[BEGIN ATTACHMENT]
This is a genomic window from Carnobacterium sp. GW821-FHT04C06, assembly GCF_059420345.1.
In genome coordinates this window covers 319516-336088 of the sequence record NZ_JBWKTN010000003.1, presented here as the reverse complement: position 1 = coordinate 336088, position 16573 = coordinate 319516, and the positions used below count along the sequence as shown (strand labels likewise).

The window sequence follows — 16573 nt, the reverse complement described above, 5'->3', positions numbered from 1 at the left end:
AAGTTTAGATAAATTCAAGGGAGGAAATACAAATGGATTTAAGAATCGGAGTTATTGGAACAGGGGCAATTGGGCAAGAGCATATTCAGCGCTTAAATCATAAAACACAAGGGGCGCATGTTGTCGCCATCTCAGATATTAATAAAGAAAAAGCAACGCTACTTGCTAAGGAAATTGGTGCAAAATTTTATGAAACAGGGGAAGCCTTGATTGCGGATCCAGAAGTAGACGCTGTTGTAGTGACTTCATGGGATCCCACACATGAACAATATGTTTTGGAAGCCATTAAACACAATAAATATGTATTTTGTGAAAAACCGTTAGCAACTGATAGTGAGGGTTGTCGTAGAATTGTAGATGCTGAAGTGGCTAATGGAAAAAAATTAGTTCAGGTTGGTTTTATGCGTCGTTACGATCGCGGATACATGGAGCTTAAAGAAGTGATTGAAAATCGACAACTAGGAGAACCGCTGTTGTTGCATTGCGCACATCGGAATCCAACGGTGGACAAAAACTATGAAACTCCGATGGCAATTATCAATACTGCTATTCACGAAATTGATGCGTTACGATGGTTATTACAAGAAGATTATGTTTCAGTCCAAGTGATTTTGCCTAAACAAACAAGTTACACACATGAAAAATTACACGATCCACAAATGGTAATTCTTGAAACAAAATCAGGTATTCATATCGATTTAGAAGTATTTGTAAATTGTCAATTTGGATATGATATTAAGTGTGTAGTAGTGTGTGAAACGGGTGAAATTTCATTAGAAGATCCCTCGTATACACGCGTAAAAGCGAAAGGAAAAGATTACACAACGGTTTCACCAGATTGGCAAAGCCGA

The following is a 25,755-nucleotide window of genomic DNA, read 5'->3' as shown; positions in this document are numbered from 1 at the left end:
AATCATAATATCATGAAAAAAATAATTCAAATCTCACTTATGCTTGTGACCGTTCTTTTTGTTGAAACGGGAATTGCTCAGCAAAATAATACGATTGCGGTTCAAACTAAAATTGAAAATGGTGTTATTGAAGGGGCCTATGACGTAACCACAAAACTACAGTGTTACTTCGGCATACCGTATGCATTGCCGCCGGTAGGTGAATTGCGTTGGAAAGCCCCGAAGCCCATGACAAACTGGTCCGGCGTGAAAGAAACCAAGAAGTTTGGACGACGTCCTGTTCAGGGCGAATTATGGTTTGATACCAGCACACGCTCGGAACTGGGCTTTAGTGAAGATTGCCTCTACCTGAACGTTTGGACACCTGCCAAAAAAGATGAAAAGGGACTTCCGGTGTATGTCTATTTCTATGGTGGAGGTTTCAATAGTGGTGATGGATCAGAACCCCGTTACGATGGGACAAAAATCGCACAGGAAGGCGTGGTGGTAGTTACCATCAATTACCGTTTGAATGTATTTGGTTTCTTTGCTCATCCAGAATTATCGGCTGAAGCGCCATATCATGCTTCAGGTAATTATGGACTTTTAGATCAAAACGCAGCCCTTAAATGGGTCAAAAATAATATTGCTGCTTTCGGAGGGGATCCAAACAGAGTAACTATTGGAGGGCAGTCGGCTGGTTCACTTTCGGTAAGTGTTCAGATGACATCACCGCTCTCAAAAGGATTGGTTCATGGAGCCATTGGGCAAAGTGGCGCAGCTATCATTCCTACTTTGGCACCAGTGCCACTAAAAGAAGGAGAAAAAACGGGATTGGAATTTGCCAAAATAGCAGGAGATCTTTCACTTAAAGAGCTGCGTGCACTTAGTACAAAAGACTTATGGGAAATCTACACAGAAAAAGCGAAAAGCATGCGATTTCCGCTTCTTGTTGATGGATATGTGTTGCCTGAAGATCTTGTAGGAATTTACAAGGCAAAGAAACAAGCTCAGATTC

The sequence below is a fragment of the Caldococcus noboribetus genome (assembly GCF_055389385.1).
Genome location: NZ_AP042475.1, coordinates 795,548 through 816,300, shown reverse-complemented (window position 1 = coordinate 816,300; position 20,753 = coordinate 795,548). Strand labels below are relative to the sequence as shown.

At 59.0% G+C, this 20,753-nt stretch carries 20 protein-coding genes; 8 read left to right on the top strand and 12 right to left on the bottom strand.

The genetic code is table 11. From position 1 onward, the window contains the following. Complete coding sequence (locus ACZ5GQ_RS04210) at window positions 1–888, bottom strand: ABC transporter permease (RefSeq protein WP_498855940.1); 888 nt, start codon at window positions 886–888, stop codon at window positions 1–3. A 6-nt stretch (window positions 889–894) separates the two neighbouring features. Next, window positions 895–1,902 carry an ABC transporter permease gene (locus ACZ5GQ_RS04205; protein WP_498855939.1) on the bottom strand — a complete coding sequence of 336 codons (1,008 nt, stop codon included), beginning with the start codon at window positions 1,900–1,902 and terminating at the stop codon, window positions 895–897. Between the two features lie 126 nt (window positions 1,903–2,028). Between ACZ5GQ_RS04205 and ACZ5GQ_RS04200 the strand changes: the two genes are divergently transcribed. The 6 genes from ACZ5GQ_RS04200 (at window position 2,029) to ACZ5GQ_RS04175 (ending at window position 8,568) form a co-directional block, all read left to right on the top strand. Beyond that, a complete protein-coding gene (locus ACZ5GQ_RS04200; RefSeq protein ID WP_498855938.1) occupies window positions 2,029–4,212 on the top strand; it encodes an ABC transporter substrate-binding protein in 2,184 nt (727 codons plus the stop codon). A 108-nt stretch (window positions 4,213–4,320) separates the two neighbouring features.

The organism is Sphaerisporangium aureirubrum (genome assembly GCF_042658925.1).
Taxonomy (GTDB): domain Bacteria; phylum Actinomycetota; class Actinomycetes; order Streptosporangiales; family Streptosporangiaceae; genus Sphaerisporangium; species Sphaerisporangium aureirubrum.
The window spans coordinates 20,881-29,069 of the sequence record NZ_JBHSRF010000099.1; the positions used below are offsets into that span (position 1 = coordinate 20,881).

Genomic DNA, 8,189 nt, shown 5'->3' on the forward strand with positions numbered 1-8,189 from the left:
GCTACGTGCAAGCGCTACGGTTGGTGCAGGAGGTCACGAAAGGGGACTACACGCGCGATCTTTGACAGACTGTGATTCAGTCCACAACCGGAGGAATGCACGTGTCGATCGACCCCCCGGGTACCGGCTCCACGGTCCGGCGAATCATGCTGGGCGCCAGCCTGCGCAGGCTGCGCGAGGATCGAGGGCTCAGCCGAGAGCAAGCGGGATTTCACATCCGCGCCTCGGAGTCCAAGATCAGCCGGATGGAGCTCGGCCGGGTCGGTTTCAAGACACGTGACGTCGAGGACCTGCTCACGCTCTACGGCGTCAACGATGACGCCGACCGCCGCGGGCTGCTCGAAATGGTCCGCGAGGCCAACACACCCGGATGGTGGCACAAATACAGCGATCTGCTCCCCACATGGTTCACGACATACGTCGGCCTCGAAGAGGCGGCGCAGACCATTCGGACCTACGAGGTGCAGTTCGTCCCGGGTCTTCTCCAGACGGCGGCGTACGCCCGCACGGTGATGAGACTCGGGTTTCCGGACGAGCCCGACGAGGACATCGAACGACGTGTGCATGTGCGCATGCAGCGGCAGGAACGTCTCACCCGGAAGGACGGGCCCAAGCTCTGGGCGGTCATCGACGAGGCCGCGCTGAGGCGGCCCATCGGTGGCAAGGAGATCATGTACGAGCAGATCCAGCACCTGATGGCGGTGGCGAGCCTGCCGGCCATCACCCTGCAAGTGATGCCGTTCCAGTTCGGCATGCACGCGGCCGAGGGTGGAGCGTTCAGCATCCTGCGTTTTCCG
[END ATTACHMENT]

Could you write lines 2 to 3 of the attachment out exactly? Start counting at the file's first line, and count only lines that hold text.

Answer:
In genome coordinates this window covers 319516-336088 of the sequence record NZ_JBWKTN010000003.1, presented here as the reverse complement: position 1 = coordinate 336088, position 16573 = coordinate 319516, and the positions used below count along the sequence as shown (strand labels likewise).

The window sequence follows — 16573 nt, the reverse complement described above, 5'->3', positions numbered from 1 at the left end: